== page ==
Chances are that you long ago abandoned any LPs you may have owned for compact discs or streaming services. Perhaps you donated your albums to a library book sale or to a church rummage sale. You might have put them out at a long-ago yard sale: 50 cents each/3 for a dollar.
On the off chance, though, that you still have a carton or two of the vinyl discs stored in your attic or basement, you may want to do a little research into their values in the collectors’ markets.
It was three years ago that we touched on the fact that LPs (long-play records) were staging a comeback, and the pace has only accelerated. So, it makes sense that interest in the medium would extend to all the material that has accumulated since the introduction of the LP by Columbia Records in 1948. (RCA Victor had issued its own version of a long-playing, 33 1/3 rpm record in 1931, but it was a failure due to a variety of reasons, mostly commercial rather than technical.)
In the aggregate, there is a LOT of surviving material, spanning every genre of music, from classical to rock to folk to jazz and everything in between. So, why do some LPs command big bucks, while the majority go begging?
The reasons are the same as any other collectible: rarity, desirability of content, and condition.
A properly cared for LP can last a century, and more. Unfortunately, many casual purchasers of LPs ended up storing their old records in their attics or basements, where the usually extreme climate conditions in those areas could cause mold, mildew, warping, and oxidation (yellowing) of the album cover and inserts. (Remember this mantra when storing collectibles: cool, dark, dry.)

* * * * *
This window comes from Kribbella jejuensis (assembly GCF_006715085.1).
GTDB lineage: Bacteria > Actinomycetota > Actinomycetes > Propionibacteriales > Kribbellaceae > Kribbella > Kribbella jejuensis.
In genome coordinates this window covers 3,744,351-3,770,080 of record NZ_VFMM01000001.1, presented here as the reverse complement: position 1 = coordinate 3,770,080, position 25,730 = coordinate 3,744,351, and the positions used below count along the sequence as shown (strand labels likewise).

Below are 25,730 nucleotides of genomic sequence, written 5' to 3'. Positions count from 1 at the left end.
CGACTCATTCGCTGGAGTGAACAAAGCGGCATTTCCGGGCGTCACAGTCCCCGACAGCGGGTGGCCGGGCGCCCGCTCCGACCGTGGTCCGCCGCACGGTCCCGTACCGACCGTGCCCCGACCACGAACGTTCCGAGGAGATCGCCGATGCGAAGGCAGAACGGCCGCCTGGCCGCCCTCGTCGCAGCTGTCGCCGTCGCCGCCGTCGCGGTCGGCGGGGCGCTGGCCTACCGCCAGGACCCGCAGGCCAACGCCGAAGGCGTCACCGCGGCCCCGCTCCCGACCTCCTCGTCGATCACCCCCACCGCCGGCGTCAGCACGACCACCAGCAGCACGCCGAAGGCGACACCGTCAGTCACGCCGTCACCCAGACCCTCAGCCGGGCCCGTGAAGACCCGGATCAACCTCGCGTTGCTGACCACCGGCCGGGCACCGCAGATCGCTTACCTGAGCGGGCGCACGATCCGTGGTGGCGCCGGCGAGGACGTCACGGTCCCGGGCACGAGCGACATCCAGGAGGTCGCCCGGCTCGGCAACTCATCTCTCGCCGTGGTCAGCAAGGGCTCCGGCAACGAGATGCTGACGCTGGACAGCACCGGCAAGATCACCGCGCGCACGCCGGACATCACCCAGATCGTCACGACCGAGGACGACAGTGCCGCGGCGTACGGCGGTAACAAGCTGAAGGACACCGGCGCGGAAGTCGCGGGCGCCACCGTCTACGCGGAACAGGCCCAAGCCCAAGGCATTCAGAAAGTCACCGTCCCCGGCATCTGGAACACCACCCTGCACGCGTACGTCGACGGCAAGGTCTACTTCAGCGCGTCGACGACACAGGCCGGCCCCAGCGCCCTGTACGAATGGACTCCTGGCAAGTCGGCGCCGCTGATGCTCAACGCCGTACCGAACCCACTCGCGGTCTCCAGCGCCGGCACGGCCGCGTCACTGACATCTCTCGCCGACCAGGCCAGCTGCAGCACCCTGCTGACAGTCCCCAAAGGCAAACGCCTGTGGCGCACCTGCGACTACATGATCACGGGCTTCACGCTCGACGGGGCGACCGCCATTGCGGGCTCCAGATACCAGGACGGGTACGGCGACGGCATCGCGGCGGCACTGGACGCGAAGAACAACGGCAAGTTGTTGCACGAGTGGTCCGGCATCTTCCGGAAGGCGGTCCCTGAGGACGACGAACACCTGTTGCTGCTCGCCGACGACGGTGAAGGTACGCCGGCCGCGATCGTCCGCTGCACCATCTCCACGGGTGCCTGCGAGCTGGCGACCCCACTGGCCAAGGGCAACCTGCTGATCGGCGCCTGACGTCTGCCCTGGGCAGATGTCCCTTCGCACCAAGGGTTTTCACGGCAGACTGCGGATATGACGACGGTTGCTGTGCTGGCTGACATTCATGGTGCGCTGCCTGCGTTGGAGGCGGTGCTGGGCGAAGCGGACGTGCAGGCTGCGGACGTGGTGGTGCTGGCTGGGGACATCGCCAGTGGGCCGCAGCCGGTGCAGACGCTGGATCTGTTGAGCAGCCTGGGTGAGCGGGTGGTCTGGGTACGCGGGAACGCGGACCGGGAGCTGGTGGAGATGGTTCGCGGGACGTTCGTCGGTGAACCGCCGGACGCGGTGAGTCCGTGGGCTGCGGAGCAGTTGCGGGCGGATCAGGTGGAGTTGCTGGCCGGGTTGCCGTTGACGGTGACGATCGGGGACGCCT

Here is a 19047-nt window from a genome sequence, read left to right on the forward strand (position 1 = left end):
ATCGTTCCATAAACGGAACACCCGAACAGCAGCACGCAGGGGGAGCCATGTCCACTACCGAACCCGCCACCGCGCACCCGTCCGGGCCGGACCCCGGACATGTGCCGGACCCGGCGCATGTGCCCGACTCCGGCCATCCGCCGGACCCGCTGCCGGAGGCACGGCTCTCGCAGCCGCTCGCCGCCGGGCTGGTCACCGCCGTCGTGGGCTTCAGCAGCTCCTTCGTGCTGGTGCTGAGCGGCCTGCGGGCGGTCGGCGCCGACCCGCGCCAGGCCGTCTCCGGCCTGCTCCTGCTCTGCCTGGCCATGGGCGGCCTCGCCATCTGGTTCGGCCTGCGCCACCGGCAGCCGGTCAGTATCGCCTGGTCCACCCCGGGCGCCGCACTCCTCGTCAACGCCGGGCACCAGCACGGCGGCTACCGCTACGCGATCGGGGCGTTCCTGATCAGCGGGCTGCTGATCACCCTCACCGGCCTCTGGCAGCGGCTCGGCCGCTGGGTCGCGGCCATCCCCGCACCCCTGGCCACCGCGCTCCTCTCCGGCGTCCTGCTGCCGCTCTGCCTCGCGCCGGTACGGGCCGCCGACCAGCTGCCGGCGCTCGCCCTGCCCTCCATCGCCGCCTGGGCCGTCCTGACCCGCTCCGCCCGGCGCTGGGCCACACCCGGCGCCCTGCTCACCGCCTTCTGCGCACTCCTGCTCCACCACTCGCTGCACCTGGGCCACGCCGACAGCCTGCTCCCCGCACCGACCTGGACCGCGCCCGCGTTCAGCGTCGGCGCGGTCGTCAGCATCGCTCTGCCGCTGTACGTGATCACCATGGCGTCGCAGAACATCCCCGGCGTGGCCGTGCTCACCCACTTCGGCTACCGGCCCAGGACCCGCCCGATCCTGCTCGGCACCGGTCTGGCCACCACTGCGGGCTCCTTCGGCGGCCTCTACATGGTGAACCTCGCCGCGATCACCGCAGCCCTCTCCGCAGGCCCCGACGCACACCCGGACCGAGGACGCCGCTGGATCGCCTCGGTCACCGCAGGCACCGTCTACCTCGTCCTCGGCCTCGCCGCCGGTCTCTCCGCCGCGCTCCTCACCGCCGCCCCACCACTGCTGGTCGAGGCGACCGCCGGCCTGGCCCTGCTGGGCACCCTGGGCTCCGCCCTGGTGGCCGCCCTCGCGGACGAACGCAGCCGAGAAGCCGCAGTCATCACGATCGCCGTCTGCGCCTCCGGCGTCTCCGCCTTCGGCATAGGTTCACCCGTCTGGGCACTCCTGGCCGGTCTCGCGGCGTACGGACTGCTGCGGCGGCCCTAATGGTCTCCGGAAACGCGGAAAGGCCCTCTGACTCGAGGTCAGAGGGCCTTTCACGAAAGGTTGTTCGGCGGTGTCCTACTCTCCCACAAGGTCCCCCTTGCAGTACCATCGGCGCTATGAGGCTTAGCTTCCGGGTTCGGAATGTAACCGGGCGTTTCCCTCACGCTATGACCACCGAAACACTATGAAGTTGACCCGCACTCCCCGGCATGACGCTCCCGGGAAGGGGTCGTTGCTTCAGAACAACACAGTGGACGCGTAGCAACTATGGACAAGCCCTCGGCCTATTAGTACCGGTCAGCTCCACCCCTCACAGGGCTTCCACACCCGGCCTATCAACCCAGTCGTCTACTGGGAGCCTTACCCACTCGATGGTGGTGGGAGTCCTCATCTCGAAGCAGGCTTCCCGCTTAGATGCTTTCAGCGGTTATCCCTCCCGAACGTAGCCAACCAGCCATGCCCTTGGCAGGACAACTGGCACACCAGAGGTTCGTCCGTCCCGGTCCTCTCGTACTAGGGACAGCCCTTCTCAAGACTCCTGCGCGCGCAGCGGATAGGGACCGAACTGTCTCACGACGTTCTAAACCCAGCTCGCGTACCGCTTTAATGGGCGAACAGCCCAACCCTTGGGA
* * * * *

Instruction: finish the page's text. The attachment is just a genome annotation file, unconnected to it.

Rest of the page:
Many people also wrote on, or handled album covers with dirty fingers; they tore or lost any special sleeves or inserts; or they mishandled the discs themselves by stacking them one atop another, used worn needles when playing the disc, or jostled the player, sending the arm skidding across the disc’s surface.
Then there’s the fact that an LP – even more so than a book and its dustjacket – is a package deal: a record without its cover, or vice versa, is usually considered worthless.
Whether the actual musical content of an LP appeals to a collector is somewhat more subjective. Some composers, singers, and musicians seem to have a longer shelf-life than others, while there are always a few who are “rediscovered,” either because they had once fallen out of favor for one reason or another, or because they’d never had sufficient promotion in the first place.
Rarity, by itself, does not necessarily translate to desirability, but in conjunction with the other factors, it can result in astonishingly high prices. The Beatles’ Yesterday And Today album is probably one of the most notable examples of the phenomenon.